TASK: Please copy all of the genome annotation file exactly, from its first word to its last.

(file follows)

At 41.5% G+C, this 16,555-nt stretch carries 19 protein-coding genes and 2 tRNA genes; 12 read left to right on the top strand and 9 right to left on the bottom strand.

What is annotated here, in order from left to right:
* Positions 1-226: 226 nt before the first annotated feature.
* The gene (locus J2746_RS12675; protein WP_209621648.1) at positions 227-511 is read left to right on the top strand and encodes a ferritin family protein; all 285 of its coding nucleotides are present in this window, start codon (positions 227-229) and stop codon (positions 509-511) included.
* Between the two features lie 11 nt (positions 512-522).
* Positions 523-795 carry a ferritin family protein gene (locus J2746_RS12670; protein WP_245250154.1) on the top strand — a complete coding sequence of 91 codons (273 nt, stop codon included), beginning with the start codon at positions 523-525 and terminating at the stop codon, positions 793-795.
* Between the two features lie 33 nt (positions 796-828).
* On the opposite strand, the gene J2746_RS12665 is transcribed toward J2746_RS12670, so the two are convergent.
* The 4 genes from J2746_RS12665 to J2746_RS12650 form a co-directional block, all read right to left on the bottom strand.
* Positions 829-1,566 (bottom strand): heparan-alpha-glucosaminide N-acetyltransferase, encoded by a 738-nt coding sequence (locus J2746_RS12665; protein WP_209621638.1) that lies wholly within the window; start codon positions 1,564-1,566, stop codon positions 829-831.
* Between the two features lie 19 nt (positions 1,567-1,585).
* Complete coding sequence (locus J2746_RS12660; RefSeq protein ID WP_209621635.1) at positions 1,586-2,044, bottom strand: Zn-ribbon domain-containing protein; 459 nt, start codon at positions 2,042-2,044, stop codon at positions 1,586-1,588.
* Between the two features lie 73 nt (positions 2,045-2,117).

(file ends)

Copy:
At 41.5% G+C, this 16,555-nt stretch carries 19 protein-coding genes and 2 tRNA genes; 12 read left to right on the top strand and 9 right to left on the bottom strand.

What is annotated here, in order from left to right:
* Positions 1-226: 226 nt before the first annotated feature.
* The gene (locus J2746_RS12675; protein WP_209621648.1) at positions 227-511 is read left to right on the top strand and encodes a ferritin family protein; all 285 of its coding nucleotides are present in this window, start codon (positions 227-229) and stop codon (positions 509-511) included.
* Between the two features lie 11 nt (positions 512-522).
* Positions 523-795 carry a ferritin family protein gene (locus J2746_RS12670; protein WP_245250154.1) on the top strand — a complete coding sequence of 91 codons (273 nt, stop codon included), beginning with the start codon at positions 523-525 and terminating at the stop codon, positions 793-795.
* Between the two features lie 33 nt (positions 796-828).
* On the opposite strand, the gene J2746_RS12665 is transcribed toward J2746_RS12670, so the two are convergent.
* The 4 genes from J2746_RS12665 to J2746_RS12650 form a co-directional block, all read right to left on the bottom strand.
* Positions 829-1,566 (bottom strand): heparan-alpha-glucosaminide N-acetyltransferase, encoded by a 738-nt coding sequence (locus J2746_RS12665; protein WP_209621638.1) that lies wholly within the window; start codon positions 1,564-1,566, stop codon positions 829-831.
* Between the two features lie 19 nt (positions 1,567-1,585).
* Complete coding sequence (locus J2746_RS12660; RefSeq protein ID WP_209621635.1) at positions 1,586-2,044, bottom strand: Zn-ribbon domain-containing protein; 459 nt, start codon at positions 2,042-2,044, stop codon at positions 1,586-1,588.
* Between the two features lie 73 nt (positions 2,045-2,117).